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DNSMON User Guide

What is measured?
How are the measurements presented?
What are the benefits of these measurements?
What is not measured?
How to navigate the site.

What is measured?

Domain Name System (DNS) queries are sent approximately once per minute to DNS root and Top-Level Domain (TLD) name servers. The queries are sent from about 60 locations worldwide, with the main concentration of queries coming from the RIPE NCC service region (Europe, the Middle East and parts of Central Asia). The elapsed time from sending the query to receiving the answer is measured.


The query types used in our measurements are not typically applied in real name resolution. However, both the capability and the time to answer these queries are very similar to the referral queries used in name resolution. The server has to be running and correctly configured to answer our test queries.

How are the measurements presented?

Graphs are provided to depict the measurements from three separate views:

'Probe' view:
The 'Probe' view shows a number of graphs, one to each server as seen from the test-box that you select. You can use this view to look at DNS root and TLD service quality at one particular location. Because name servers are well connected and geographically dispersed, this view can also be helpful as an indicator of connectivity between the test-box location and the rest of the world.

'Server' view:
The 'Server' view shows measurements from all locations to a particular server. You can use this to assess the quality of the service provided by this particular server.

'Domain' view:
The 'Domain' view shows a number of graphs for each domain, one for the root and each monitored TLD as seen from almost all locations. You can use this view to assess the generic DNS root and TLD service quality provided to the collective pool of Test Traffic Measurement (TTM) test-boxes.

What are the benefits of these measurements?

The DNS Monitoring Service provides a good assessment of the DNS root and TLD service at each TTM test-box location. You can work out which name servers serve a particular location better than others, and what the typical delay is. You can also see the effect that server and/or network infrastructure problems have on general DNS service quality.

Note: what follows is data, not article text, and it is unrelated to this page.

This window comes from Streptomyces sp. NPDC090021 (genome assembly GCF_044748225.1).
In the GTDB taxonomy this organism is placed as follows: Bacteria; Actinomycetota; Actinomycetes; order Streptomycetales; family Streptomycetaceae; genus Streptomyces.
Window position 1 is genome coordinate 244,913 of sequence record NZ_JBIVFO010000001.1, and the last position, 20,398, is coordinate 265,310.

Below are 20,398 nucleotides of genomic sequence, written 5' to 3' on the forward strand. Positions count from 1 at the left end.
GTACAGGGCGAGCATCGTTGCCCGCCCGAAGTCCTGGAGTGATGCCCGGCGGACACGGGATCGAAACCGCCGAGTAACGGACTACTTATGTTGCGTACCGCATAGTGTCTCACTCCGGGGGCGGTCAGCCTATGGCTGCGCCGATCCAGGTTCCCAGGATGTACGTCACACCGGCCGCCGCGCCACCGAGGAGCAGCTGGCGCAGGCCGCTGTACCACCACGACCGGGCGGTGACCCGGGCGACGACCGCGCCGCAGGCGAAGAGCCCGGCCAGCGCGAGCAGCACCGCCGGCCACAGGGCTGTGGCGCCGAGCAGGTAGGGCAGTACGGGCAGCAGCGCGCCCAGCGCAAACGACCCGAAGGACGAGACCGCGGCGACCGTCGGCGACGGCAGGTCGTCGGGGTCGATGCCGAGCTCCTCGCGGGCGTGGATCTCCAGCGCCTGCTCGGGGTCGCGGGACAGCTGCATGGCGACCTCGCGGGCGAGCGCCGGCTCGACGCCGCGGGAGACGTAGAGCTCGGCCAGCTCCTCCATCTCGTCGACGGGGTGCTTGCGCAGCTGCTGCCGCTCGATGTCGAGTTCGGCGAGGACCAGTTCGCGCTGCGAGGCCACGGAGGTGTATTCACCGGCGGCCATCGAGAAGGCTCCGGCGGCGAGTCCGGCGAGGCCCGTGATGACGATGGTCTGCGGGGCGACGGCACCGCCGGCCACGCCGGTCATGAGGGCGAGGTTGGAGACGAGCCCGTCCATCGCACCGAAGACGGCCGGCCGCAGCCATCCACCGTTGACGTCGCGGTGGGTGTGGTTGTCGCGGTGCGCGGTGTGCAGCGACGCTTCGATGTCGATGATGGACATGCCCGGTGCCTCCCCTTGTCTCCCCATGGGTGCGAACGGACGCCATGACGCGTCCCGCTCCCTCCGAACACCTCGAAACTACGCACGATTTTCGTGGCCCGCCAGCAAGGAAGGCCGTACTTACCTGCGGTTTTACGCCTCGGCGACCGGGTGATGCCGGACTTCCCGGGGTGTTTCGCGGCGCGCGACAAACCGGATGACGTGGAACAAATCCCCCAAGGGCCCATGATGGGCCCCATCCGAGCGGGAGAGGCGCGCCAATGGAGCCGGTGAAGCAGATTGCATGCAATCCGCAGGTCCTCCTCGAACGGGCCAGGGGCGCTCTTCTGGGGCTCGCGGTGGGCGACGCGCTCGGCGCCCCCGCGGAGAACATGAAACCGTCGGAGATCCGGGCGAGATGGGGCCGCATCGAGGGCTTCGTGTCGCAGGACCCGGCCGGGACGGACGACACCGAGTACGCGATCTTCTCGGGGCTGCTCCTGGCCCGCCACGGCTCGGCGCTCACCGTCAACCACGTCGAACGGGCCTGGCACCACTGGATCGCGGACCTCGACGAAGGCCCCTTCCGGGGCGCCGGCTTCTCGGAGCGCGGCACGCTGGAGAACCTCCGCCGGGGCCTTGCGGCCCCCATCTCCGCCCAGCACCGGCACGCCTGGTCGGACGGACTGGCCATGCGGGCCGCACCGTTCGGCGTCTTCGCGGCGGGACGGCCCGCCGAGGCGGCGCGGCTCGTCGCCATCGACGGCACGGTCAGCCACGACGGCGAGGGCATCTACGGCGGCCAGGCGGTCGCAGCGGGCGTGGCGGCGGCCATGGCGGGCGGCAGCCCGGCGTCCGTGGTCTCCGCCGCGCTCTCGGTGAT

The measurements allow you to rapidly evaluate any past or present DNS problem, and to work out if the problem is caused by poor root or TLD name service. By looking at measurements from all locations to a particular server, you can estimate the service quality of that instance. This comprehensive view lets you offset most local influences on metrics. This will give you a more complete picture than if the measurements were only from a single point on the Internet. It is possible to see if the server itself or the network infrastructure is behind poor quality service. You can also assess how 'close' any network infrastructure problems are to a given server.

What is not measured?

'Global' DNS root and TLD service quality
We measure from around 60 specific points. While this is much more accurate than inferring DNS quality using only measurements from a single point, it is by no means comprehensive. Our measurement locations are concentrated in the RIPE NCC Service Region. This provides a reasonably accurate view of service quality in this region with some locations outside the region for comparison.

The general quality of DNS name resolution
There are many additional factors to take into account like DNS caching, service quality of lower level DNS servers, their network connectivity and the quality of DNS implementations. For instance, due to caching only a tiny fraction of all DNS name resolutions are directly affected by the quality of DNS root service.

Effects that last less than a minute
This is the interval between queries sent from test-boxes to name servers.

Notes on IP anycasting:
The scope of our measurements is the DNS service provided at each particular test-box location from each particular name server address. Some name server operators provide service at their address from different locations by means of IP anycasting. Our measurements differentiate between the different instances of such a server by querying every minute for 'hostname.bind' or 'id.server'. The instance can only be determined when there is a valid reply from the server. Currently, we are working on presentational aspects of this data. Watch this space for notes on progress.

Site Navigation

You can get around the DNSMON site by using the menu that is at the top of each page. Each option will take you to a different part of the site and will also be the place to go if you need help.


If you select domains, servers or probes, you will see a second level menu appear.


Each second level menu is specific to the view selected. On overview pages, you can select another overview (as shown above). When you have chosen the overview that you want to see from the drop-down menu, you must click on the 'show' button.


On the third level invidual plot pages, you can select the time interval to plot and configure the plot (see above).